The only reason I suggested giving the old handwritten method a try for Mac users is the bar exam is handwritten. At least it is in Virginia. If you are not handy with a pen you will be doomed if you plan to take the bar this July. I know type written bar exams are on the horizon but that won't help me. It was quite an experience to switch from typing to handwriting my answers last semester and I'm glad I experimented with it. My first two years were exclusively laptop based exams. I never had a problem with the technology. By the way, my grades were consistent whether I typed or wrote my answers. When I typed my answers I would often run out of room (word limit.) I type so much faster than I write. With handwritten exams, I had to be very picky with what I chose to write because I would often run out of time.

    In the end it will depend on the school, the year you attend, and the state you wish to sit for the bar. The reason I started this was to forewarn Mac users of the challenges associated with using Macs in law school. In any event Examsoft is not compatible with Macs. If you are thinking about law school check with the school's tech department to see what they recommend. I'm sure things will change.
  13. Beck446 macrumors regular

    Jul 16, 2003
    Yeah, you're right, there could be some who take the exam by hand. I just don't know anyone who does. But to be fair, you have admitted yourself that you cannot get as much down by hand as when typing. Now none of us know exactly how grading works or what the magic secret to a good grade is, but there do exist classes w/ no word limit on exams, and on those kinds of tests, no matter what anybody says, I would rather be typing out 2x what I would write.

    But, in the interest of full disclosure, I am in a bit of a bad mood regarding exam soft today. I sold my PB this morning :mad:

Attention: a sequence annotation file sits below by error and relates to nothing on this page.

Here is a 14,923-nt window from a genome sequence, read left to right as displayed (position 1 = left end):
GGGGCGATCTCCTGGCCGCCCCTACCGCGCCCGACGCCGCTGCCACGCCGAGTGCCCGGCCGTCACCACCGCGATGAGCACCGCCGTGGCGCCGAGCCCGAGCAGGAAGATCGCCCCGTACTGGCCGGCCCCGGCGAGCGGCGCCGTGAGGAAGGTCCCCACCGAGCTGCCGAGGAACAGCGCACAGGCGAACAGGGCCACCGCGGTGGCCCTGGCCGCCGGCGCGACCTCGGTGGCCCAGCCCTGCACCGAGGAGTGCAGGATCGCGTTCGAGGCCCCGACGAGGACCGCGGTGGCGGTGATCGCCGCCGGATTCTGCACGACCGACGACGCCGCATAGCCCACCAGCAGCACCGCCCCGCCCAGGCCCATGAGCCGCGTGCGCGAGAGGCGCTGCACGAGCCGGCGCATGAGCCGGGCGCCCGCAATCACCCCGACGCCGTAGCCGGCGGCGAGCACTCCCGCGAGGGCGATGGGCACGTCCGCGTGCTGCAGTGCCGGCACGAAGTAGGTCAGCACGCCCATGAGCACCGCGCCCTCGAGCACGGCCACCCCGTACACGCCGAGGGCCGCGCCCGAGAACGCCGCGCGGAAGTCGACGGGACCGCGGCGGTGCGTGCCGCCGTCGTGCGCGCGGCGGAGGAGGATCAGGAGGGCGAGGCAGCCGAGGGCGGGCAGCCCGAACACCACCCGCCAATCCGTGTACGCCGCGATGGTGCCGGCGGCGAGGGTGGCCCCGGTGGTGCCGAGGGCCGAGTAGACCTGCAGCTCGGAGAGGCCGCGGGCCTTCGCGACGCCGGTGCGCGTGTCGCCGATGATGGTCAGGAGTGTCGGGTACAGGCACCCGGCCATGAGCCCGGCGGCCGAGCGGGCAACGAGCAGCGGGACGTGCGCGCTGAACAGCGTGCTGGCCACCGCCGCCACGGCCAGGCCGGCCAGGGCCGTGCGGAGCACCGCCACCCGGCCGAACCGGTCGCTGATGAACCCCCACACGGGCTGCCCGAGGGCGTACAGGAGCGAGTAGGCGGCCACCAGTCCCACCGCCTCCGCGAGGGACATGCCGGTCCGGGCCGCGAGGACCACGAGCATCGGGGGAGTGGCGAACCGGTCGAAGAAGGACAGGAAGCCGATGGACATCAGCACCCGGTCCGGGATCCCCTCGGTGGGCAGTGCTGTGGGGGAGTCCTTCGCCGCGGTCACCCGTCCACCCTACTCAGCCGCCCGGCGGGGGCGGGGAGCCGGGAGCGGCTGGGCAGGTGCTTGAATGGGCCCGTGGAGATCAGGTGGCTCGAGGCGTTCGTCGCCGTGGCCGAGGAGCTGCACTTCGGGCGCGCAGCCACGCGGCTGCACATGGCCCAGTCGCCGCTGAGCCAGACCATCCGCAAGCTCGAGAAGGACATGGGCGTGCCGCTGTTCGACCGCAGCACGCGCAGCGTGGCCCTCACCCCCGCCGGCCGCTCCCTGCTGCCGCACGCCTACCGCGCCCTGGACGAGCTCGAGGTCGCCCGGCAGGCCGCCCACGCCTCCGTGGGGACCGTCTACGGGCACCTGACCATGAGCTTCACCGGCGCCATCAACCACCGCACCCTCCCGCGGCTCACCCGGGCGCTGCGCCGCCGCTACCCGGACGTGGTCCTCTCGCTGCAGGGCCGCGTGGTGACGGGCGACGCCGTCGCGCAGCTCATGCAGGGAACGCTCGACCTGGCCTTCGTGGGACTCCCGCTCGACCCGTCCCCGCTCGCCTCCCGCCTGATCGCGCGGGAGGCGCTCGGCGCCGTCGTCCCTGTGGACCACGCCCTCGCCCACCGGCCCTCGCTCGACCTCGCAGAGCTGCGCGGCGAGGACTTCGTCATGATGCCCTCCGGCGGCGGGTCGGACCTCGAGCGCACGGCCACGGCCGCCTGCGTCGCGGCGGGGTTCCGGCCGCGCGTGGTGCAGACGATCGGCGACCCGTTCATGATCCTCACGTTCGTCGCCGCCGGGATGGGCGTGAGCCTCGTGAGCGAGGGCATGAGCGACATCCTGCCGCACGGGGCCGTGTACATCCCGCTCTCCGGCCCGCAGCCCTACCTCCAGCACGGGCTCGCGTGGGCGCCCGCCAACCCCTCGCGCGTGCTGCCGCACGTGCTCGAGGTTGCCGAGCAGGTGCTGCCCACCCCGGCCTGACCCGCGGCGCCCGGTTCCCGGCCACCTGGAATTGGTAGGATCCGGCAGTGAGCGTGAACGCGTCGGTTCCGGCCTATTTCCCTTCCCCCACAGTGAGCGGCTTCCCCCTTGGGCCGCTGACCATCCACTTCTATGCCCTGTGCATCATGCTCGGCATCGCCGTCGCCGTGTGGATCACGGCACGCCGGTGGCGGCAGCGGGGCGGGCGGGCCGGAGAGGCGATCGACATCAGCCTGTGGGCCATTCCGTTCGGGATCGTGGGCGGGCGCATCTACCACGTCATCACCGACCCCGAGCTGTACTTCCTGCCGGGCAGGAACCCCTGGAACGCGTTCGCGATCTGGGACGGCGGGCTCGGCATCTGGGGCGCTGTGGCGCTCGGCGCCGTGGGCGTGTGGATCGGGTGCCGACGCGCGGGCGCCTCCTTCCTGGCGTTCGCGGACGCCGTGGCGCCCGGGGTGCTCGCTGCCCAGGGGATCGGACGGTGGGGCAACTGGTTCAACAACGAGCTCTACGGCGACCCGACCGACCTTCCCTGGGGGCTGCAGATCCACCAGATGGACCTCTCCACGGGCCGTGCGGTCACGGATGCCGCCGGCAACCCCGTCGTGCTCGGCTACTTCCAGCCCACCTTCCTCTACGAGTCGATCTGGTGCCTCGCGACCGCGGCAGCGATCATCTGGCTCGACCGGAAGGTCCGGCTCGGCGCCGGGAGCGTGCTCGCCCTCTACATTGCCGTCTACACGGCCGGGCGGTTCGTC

My advise would be this. If you are going to experiment w/ hand writing a test, don't do it in your first year. You have enough to worry about.
  14. ldburroughs thread starter macrumors 6502

    Feb 25, 2005
    Virginia Beach, VA
    I agree with you completely. The first year is not the year to experiment. For those who have not yet started you will understand what Beck446 means after your first semester. Law school is like nothing you have ever experienced in the academic world. You may need the extra time and space to type as much as you can. The only exception I would put forth is for someone who types slower than they write. I highly doubt such a person would be a member of this forum.

    I'm truly sorry to hear about your powerbook. It is truly a shame. The good news is many law firms are coming around and making room for Mac users. Software compatibility is a small issue in this realm but it is much more promising that law school. I have a Trademark prof. who swears by Mac and uses any opportunity he gets to indoctrinate us. Believe it or not he is the reason I went Mac. Talk about pressure.

    The first year is not a year to experiment. You need as much comfort as you can assume on your own. The last thing you need is added stress. You'll get enough of that as you plod along.

    Again, sorry to hear about your misfortune. The bright side of your transaction is you must have made someone really happy with your sale. I wish there were something we could do about the whole Examsoft thing.